Nursing Care Services, Inc. v. Dobos

Decision Date27 February 1980
Docket NumberNo. 78-1345,78-1345
Citation380 So.2d 516
PartiesNURSING CARE SERVICES, INC., Appellant, v. Mary DOBOS, Appellee.
CourtFlorida District Court of Appeals

Robert C. Furr, Boca Raton, for appellant.

Leo J. Fox, Boca Raton, for appellee.

HURLEY, Judge.

Plaintiff, Nursing Care Services, Inc., appeals from that part of a final judgment which disallowed compensation for certain nursing care services. Our review of the record reveals substantial uncontradicted testimony supporting plaintiff's theory of recovery and thus we remand for entry of an amended final judgment.

Mary Dobos, the defendant, was admitted to Boca Raton Community Hospital with an abdominal aneurysm. Her condition was sufficiently serious to cause her doctor to order around-the-clock nursing care. The hospital implemented this order by calling upon the plaintiff which provides individualized nursing services.

Mrs. Dobos received nursing care which in retrospect can be divided into three periods: (1) two weeks of in-hospital care; (2) forty-eight hour post-release care; and (3) two weeks of at-home care. The second period of care (the forty-eight hour post-release care) was removed as an issue at trial when Mrs. Dobos conceded that she or her daughter authorized that period of care. The total bill for all three periods came to $3,723.90; neither the reasonableness of the fee, the competency of the nurses, nor the necessity for the services was contested at trial.

The gist of the defense was that Mrs. Dobos never signed a written contract nor orally agreed to be liable for the nursing services. Testifying about the in-hospital care, she said, "Dr. Rosen did all the work. I don't know what he done (sic), and he says, I needed a nurse." It is undisputed that Mrs. Dobos was mentally alert during her at-home recuperation period. Asked if she ever tried to fire the nurses or dispense with their care, she replied, "I didn't. I didn't know who I thought maybe if they insist, the doctors insist so much, I thought the Medicare would take care of it, or whatever. I don't know."

After a non-jury trial, the court granted judgment for the plaintiff in the sum of $248.00, the cost of the forty-eight hour post-release care. It declined to allow compensation for the first and third periods of care, saying,

". . . (T)here certainly was a service rendered, but based on the total surrounding circumstances, I don't think there is sufficient communications and dealings with Mrs. Dobos to make sure that she knew that she would be responsible for those services rendered. . . ."

We concur in the trial court's determination that the plaintiff failed to prove an express contract or a contract implied in fact. It is our view, however, that the uncontradicted testimony provided by plaintiff and defendant alike, clearly established a contract implied in law which entitles the plaintiff to recover.

Contracts implied in law, or as they are more commonly called "quasi contracts", are obligations imposed by law on grounds of justice and equity. Their purpose is to prevent unjust enrichment. Unlike express contracts or contracts implied in fact, quasi contracts do not rest upon the assent of the contracting parties. See generally, 28 Fla.Jur., Restitution and Implied Contracts.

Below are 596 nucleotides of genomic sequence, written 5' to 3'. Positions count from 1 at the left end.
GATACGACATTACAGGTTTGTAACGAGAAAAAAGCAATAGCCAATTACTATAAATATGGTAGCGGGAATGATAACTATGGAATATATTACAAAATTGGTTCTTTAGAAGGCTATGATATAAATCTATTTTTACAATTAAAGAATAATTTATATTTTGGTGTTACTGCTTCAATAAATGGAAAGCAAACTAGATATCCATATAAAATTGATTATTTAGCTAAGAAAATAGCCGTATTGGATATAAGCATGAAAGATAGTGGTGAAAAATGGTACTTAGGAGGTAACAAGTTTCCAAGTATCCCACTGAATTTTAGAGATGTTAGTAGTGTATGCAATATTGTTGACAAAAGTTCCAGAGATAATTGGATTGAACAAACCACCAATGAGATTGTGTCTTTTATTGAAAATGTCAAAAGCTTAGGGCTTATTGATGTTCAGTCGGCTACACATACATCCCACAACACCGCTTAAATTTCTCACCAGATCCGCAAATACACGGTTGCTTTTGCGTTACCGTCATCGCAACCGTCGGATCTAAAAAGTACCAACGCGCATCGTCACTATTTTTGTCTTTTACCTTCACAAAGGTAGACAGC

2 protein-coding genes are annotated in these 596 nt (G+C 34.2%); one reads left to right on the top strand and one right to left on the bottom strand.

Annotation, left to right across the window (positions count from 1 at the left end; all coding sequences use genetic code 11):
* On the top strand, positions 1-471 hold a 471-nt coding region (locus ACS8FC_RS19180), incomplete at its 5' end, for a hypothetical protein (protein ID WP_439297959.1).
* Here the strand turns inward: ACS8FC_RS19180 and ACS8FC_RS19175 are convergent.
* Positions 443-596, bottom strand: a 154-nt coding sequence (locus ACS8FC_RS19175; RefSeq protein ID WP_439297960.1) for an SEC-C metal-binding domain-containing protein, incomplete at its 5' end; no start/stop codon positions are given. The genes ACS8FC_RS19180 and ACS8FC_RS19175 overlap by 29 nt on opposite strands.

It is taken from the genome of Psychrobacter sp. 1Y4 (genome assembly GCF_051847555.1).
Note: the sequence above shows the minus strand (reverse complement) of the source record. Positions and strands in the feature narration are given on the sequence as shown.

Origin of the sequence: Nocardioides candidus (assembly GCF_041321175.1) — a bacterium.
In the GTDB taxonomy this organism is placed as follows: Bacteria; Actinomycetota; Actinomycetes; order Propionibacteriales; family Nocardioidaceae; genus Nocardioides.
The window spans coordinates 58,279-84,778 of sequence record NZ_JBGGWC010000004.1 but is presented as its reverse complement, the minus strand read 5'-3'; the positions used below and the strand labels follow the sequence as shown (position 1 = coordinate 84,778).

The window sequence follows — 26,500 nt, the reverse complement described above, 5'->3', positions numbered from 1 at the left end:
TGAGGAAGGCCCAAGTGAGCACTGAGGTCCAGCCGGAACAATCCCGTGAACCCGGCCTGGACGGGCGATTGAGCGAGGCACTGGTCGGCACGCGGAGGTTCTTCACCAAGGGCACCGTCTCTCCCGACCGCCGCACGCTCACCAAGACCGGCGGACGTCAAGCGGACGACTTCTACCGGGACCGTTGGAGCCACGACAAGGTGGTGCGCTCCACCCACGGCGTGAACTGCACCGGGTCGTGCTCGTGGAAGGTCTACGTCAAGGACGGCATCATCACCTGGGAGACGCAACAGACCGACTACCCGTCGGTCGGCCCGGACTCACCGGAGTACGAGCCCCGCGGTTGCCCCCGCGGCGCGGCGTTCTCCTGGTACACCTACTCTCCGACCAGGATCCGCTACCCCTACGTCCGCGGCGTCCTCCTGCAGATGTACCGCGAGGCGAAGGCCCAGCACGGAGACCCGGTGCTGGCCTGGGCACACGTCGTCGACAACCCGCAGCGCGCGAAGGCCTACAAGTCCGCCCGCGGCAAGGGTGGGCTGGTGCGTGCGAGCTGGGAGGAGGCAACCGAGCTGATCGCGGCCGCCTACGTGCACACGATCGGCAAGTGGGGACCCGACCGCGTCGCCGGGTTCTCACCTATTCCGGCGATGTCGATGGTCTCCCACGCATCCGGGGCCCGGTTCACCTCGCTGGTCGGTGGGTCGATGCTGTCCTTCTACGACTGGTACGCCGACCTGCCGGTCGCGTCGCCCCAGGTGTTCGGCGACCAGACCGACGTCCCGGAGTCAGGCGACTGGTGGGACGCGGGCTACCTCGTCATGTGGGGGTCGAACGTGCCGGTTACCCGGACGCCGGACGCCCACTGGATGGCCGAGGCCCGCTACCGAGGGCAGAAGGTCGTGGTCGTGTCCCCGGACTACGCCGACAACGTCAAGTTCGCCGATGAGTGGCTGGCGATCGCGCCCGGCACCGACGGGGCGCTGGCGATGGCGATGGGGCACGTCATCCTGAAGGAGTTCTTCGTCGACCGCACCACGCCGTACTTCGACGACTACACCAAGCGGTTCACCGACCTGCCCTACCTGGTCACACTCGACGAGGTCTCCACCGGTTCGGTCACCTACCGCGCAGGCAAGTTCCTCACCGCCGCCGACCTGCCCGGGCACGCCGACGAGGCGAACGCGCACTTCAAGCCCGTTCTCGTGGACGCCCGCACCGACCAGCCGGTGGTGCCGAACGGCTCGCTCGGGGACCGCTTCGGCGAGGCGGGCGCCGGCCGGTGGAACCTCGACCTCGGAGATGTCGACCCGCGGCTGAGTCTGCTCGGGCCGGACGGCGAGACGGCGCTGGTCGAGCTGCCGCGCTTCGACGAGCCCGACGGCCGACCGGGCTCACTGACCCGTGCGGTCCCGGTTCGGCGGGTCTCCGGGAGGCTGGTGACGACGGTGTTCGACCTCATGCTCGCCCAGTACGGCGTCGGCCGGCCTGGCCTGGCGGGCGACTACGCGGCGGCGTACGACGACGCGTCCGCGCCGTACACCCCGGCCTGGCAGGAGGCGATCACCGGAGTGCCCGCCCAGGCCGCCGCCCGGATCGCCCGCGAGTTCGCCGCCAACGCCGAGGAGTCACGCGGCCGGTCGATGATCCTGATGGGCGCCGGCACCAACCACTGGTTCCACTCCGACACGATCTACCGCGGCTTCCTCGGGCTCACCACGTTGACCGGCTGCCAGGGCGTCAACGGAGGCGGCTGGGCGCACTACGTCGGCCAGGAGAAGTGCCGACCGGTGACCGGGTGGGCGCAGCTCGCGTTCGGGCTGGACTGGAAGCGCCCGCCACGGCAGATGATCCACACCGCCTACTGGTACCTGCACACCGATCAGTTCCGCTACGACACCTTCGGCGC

One of the most common areas in which recovery on a contract implied in law is allowed is that of work performed or services rendered. The rationale is that the defendant would be unjustly enriched at the expense of the plaintiff if she were allowed to escape payment for services rendered or work performed. There is, however, an important limitation. Ordinarily liability is imposed to pay for services rendered by another only when the person for whose benefit they were rendered requested the services or knowingly and voluntarily accepted their benefits. Yeats v. Moody, 128 Fla. 658, 175 So. 719 (1937); Strano v. Carr & Carr, Inc., 97 Fla. 150, 119 So. 864 (1929); Taylor v. Thompson, 359 So.2d 14 (Fla. 1st DCA 1978); and Tobin & Tobin Insurance Agency, Inc. v. Zeskind, 315 So.2d 518 (Fla. 3d DCA 1975).

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4 cases
  • Bailey v. Rocky Mountain Holdings, LLC
    • United States
    • U.S. Court of Appeals — Eleventh Circuit
    • May 8, 2018
    ...right to collect that fee. Yeats v. Moody , 128 Fla. 658, 175 So. 719, 720 (1937) ; see also Nursing Care Servs., Inc. v. Dobos , 380 So.2d 516, 517–18 (Fla. Dist. Ct. App. 1980) (holding that a contract is implied when a person supplies emergency aid to prevent serious bodily harm or pain)......
  • Credit Bureau Enterprises, Inc. v. Pelo
    • United States
    • Iowa Supreme Court
    • March 22, 2000
    ...on Contracts § 2.20, at 173 (2d ed.1998), or for which one did not request or knowingly accept. See Nursing Care Servs. v. Dobos, 380 So.2d 516, 518 (Fla.Dist.Ct.App.1980) (referring to rule as the "officious intermeddler In certain circumstances, however, restitution for services performed......
  • Biggerstaff v. Vanderburgh Humane Soc., Inc.
    • United States
    • Indiana Appellate Court
    • September 15, 1983
    ...v. Miles, (1980) 47 Md.App. 131, 422 A.2d 28; Greenspan v. Slate, (1953) 12 N.J. 426, 97 A.2d 390; Nursing Care Services, Inc. v. Dobos, (1980) Fla.Dist.Ct.App., 380 So.2d 516; Tipper v . Great Lakes Chemical Co., (1973) Fla., 281 So.2d 10. When the dogs were taken into custody, they were f......
  • Beeler v. Beeler, 77-2724
    • United States
    • Florida District Court of Appeals
    • February 27, 1980

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